In 2018, bilateral trade between Germany and Mozambique was worth 233.7 million euros (compared with 298.2 million euros in 2017 and 191.9 million euros in 2016). Aluminium from the MOZAL aluminium smelting plant accounts for a large portion of Mozambican exports to Germany. From 2013 onwards, German exports to Mozambique increased markedly, but there was a sharp fall during the years of the economic and financial crisis. In 2018, there was a significant rise in German exports to Mozambique, standing at 105 million euros. Some exports by German companies to Mozambique are transacted via South Africa and therefore do not appear in bilateral trade statistics.
Mozambique is Germany’s third most important trading partner in the Southern African Development Community (SADC), after South Africa and Angola.
In recent years, major foreign direct investments have been made in the country by China, South Africa and Portugal.
There is no double taxation agreement between Germany and Mozambique.
Development cooperation is a focus of German-Mozambican relations, Germany currently providing the country with around 50 to 60 million euros annually. Since the 1980s, Mozambique has received from Germany some 1.3 billion euros in bilateral development cooperation. Mozambique also benefits from substantial multilateral funding to which Germany contributes, in particular from the European Union and the World Bank.
To work out the details of development cooperation, Germany and Mozambique hold regular intergovernmental consultations and negotiations, at which, among other things, the priority areas of cooperation are jointly determined. At the last intergovernmental negotiations held in Berlin in October 2018, a total sum of 90.4 million euros were pledged for 2018/19. The next intergovernmental negotiations will take place in Mozambique in autumn 2020.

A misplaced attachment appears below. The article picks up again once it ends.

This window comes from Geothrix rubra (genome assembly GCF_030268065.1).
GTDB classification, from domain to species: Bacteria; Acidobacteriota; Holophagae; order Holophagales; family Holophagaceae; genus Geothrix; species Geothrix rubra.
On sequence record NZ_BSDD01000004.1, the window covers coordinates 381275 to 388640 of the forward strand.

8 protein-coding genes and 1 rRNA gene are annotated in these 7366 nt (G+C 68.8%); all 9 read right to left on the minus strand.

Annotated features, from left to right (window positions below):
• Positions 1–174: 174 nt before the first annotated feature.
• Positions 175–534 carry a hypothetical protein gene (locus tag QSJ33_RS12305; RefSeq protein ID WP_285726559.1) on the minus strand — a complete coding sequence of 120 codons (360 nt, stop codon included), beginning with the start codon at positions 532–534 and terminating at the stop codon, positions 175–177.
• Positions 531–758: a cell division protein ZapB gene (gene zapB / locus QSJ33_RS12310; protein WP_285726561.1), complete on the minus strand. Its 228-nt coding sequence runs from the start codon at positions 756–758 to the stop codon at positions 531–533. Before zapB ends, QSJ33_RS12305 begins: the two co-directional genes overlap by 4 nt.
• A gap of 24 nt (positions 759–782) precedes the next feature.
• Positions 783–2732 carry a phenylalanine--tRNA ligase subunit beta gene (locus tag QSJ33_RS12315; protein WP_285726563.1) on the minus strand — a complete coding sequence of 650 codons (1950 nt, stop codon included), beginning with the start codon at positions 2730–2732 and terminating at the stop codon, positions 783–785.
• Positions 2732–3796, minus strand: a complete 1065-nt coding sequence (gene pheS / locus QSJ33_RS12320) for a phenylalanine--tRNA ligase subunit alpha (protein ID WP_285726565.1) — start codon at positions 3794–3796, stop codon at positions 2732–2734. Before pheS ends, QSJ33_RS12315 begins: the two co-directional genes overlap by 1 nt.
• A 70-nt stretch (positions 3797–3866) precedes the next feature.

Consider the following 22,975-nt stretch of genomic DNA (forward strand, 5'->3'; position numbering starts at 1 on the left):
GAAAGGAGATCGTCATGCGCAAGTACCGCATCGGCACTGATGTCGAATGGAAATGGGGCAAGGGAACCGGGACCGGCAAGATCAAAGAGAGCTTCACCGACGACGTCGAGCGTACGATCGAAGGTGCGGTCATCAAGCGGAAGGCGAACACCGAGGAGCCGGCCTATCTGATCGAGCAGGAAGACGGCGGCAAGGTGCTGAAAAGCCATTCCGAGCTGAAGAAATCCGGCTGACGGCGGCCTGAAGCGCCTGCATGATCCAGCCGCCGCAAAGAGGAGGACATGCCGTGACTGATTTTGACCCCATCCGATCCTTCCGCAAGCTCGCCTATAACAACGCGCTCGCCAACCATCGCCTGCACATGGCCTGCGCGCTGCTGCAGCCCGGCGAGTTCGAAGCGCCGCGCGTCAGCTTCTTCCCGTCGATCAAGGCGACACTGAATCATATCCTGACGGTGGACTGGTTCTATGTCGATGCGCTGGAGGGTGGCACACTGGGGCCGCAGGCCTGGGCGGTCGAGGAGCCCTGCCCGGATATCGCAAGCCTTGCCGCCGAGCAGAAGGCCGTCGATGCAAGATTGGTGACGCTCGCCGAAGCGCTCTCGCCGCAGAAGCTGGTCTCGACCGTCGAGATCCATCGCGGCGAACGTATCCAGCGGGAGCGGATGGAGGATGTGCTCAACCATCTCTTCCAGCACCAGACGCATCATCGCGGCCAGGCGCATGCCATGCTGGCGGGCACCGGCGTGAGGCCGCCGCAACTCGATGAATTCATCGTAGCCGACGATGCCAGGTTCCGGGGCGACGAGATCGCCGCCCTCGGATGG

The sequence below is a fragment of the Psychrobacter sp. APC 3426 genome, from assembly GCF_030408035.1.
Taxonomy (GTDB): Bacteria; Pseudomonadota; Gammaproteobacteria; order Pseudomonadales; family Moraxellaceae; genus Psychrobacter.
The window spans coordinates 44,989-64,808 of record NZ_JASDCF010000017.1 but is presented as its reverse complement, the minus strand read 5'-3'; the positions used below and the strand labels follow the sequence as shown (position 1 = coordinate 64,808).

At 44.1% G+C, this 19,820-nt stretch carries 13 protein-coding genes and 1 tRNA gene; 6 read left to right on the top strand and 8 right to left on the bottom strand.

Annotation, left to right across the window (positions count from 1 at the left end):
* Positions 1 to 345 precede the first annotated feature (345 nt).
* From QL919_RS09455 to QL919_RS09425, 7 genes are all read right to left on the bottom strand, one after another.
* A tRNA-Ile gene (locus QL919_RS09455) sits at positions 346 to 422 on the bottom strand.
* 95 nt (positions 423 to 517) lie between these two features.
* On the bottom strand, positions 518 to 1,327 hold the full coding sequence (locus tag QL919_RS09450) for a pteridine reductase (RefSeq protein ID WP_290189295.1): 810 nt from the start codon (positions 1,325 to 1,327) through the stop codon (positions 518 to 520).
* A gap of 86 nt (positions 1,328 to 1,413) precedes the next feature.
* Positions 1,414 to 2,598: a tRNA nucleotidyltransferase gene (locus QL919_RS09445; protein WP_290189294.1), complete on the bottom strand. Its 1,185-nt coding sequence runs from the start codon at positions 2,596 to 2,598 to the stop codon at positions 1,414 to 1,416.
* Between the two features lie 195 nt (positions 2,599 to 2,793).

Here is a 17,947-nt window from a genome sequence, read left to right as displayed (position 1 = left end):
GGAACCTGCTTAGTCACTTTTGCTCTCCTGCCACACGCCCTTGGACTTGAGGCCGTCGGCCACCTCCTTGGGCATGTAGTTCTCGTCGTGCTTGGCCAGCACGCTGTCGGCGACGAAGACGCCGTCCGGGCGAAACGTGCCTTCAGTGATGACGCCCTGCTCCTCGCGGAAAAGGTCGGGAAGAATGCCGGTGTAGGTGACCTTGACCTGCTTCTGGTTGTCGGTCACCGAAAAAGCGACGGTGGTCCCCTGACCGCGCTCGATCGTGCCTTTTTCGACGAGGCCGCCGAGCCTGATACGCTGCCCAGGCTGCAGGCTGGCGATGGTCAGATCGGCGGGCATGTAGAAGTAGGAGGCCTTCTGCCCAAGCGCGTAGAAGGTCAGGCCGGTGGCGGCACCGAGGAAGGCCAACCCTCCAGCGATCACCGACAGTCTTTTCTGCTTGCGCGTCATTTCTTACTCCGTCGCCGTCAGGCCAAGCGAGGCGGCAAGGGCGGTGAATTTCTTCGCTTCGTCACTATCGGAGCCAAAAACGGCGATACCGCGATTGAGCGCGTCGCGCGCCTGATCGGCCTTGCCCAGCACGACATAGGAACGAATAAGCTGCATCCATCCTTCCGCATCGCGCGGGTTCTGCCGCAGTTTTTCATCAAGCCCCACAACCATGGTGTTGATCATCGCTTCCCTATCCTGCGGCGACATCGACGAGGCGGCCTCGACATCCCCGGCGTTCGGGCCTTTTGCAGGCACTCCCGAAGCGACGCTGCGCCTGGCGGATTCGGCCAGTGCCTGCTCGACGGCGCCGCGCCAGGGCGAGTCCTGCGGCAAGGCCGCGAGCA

In line with the priority areas agreed upon, bilateral development cooperation centres on
- education (including vocational training)
- decentralisation and public finances, as well as
- sustainable economic development
There is a special focus here on Inhambane and Sofala provinces.
In addition to these priority areas, the German Government is funding development cooperation projects on the protection of biodiversity and improving the energy supply with a focus on regenerative energies.
Within the framework of the coordinating fora established in Maputo, the German Government coordinates its commitment on the ground with its Mozambican partners as well as with other EU and international donor countries and organisations.
In addition to bilateral cooperation at government level, Germany’s political foundations and numerous German NGOs are engaged in a wide range of activities in Mozambique. The Friedrich-Ebert-Stiftung has its own office there.
The large number of Mozambicans that lived in the former GDR as students or contract workers are a particularly important link in terms of cultural relations between the two countries. Many of them still speak German and have set up their own alumni associations in Mozambique. The Cultural Centre Germany-Mozambique/Goethe-Centre, which was established in 2003 and registered as a Mozambican association under the name Centro Cultural Moçambicano-Alemão (CCMA) in 2017, organises regular cultural events as well as language courses. A bilateral cultural agreement entered into force in October 2009. Creative young people keen on digital technology and living in urban areas are increasingly the focus of our work in the cultural field.
The German Academic Exchange Service (DAAD) has had a lector working at the Universidade Pedagógica in Maputo since September 2012.
This text is intended as a source of basic information. It is regularly updated. No liability can be accepted for the accuracy or completeness of its contents.